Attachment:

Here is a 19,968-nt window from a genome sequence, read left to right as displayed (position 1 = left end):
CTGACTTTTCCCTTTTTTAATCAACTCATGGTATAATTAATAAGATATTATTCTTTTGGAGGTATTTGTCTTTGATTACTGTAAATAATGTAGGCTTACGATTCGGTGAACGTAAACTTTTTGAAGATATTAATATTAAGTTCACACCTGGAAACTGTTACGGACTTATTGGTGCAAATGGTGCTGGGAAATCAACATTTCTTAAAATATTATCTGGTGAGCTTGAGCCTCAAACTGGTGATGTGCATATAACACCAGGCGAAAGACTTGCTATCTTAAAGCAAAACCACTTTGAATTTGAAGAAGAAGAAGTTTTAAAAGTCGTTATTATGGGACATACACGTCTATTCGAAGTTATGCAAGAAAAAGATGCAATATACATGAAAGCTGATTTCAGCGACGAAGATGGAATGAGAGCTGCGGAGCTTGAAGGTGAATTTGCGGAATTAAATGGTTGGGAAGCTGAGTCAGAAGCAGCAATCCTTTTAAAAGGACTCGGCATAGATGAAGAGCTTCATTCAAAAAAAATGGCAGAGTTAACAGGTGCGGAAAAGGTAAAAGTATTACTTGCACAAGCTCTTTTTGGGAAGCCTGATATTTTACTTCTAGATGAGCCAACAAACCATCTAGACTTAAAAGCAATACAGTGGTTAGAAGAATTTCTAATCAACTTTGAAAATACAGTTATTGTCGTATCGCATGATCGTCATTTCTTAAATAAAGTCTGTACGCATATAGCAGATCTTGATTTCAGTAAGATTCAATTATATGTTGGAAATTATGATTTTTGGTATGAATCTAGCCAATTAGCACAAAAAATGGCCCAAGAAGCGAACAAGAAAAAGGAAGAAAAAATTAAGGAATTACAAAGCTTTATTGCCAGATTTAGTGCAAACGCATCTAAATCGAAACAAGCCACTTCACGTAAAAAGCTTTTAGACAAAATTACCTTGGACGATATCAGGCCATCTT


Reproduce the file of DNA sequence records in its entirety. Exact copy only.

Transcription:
Here is a 19,968-nt window from a genome sequence, read left to right as displayed (position 1 = left end):
CTGACTTTTCCCTTTTTTAATCAACTCATGGTATAATTAATAAGATATTATTCTTTTGGAGGTATTTGTCTTTGATTACTGTAAATAATGTAGGCTTACGATTCGGTGAACGTAAACTTTTTGAAGATATTAATATTAAGTTCACACCTGGAAACTGTTACGGACTTATTGGTGCAAATGGTGCTGGGAAATCAACATTTCTTAAAATATTATCTGGTGAGCTTGAGCCTCAAACTGGTGATGTGCATATAACACCAGGCGAAAGACTTGCTATCTTAAAGCAAAACCACTTTGAATTTGAAGAAGAAGAAGTTTTAAAAGTCGTTATTATGGGACATACACGTCTATTCGAAGTTATGCAAGAAAAAGATGCAATATACATGAAAGCTGATTTCAGCGACGAAGATGGAATGAGAGCTGCGGAGCTTGAAGGTGAATTTGCGGAATTAAATGGTTGGGAAGCTGAGTCAGAAGCAGCAATCCTTTTAAAAGGACTCGGCATAGATGAAGAGCTTCATTCAAAAAAAATGGCAGAGTTAACAGGTGCGGAAAAGGTAAAAGTATTACTTGCACAAGCTCTTTTTGGGAAGCCTGATATTTTACTTCTAGATGAGCCAACAAACCATCTAGACTTAAAAGCAATACAGTGGTTAGAAGAATTTCTAATCAACTTTGAAAATACAGTTATTGTCGTATCGCATGATCGTCATTTCTTAAATAAAGTCTGTACGCATATAGCAGATCTTGATTTCAGTAAGATTCAATTATATGTTGGAAATTATGATTTTTGGTATGAATCTAGCCAATTAGCACAAAAAATGGCCCAAGAAGCGAACAAGAAAAAGGAAGAAAAAATTAAGGAATTACAAAGCTTTATTGCCAGATTTAGTGCAAACGCATCTAAATCGAAACAAGCCACTTCACGTAAAAAGCTTTTAGACAAAATTACCTTGGACGATATCAGGCCATCTT